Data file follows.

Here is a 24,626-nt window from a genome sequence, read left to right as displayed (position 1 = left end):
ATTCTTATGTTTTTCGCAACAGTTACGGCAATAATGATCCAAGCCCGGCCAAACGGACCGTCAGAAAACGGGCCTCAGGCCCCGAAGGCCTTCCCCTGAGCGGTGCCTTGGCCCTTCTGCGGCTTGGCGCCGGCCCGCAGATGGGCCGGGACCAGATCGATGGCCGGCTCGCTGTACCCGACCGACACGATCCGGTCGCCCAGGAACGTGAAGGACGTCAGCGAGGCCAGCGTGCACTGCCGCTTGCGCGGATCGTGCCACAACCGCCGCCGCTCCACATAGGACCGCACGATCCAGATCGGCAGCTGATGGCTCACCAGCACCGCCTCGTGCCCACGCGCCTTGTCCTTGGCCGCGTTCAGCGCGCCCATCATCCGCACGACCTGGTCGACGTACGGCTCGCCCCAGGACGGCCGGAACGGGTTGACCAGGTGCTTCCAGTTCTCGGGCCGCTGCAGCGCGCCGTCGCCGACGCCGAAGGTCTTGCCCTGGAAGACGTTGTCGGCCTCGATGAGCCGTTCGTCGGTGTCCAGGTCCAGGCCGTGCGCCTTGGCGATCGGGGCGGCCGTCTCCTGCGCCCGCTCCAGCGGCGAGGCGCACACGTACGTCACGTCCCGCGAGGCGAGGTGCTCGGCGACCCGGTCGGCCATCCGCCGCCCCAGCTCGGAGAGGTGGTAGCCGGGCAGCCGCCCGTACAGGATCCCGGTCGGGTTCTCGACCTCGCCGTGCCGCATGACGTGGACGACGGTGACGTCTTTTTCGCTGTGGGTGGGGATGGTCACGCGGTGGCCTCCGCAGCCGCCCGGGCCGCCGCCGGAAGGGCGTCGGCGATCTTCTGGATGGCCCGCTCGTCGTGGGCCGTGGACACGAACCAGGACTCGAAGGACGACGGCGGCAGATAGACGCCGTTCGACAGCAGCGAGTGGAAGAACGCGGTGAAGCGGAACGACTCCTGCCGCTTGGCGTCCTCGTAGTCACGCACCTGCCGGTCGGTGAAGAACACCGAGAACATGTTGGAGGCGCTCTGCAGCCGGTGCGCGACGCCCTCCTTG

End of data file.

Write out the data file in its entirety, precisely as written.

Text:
Here is a 24,626-nt window from a genome sequence, read left to right as displayed (position 1 = left end):
ATTCTTATGTTTTTCGCAACAGTTACGGCAATAATGATCCAAGCCCGGCCAAACGGACCGTCAGAAAACGGGCCTCAGGCCCCGAAGGCCTTCCCCTGAGCGGTGCCTTGGCCCTTCTGCGGCTTGGCGCCGGCCCGCAGATGGGCCGGGACCAGATCGATGGCCGGCTCGCTGTACCCGACCGACACGATCCGGTCGCCCAGGAACGTGAAGGACGTCAGCGAGGCCAGCGTGCACTGCCGCTTGCGCGGATCGTGCCACAACCGCCGCCGCTCCACATAGGACCGCACGATCCAGATCGGCAGCTGATGGCTCACCAGCACCGCCTCGTGCCCACGCGCCTTGTCCTTGGCCGCGTTCAGCGCGCCCATCATCCGCACGACCTGGTCGACGTACGGCTCGCCCCAGGACGGCCGGAACGGGTTGACCAGGTGCTTCCAGTTCTCGGGCCGCTGCAGCGCGCCGTCGCCGACGCCGAAGGTCTTGCCCTGGAAGACGTTGTCGGCCTCGATGAGCCGTTCGTCGGTGTCCAGGTCCAGGCCGTGCGCCTTGGCGATCGGGGCGGCCGTCTCCTGCGCCCGCTCCAGCGGCGAGGCGCACACGTACGTCACGTCCCGCGAGGCGAGGTGCTCGGCGACCCGGTCGGCCATCCGCCGCCCCAGCTCGGAGAGGTGGTAGCCGGGCAGCCGCCCGTACAGGATCCCGGTCGGGTTCTCGACCTCGCCGTGCCGCATGACGTGGACGACGGTGACGTCTTTTTCGCTGTGGGTGGGGATGGTCACGCGGTGGCCTCCGCAGCCGCCCGGGCCGCCGCCGGAAGGGCGTCGGCGATCTTCTGGATGGCCCGCTCGTCGTGGGCCGTGGACACGAACCAGGACTCGAAGGACGACGGCGGCAGATAGACGCCGTTCGACAGCAGCGAGTGGAAGAACGCGGTGAAGCGGAACGACTCCTGCCGCTTGGCGTCCTCGTAGTCACGCACCTGCCGGTCGGTGAAGAACACCGAGAACATGTTGGAGGCGCTCTGCAGCCGGTGCGCGACGCCCTCCTTG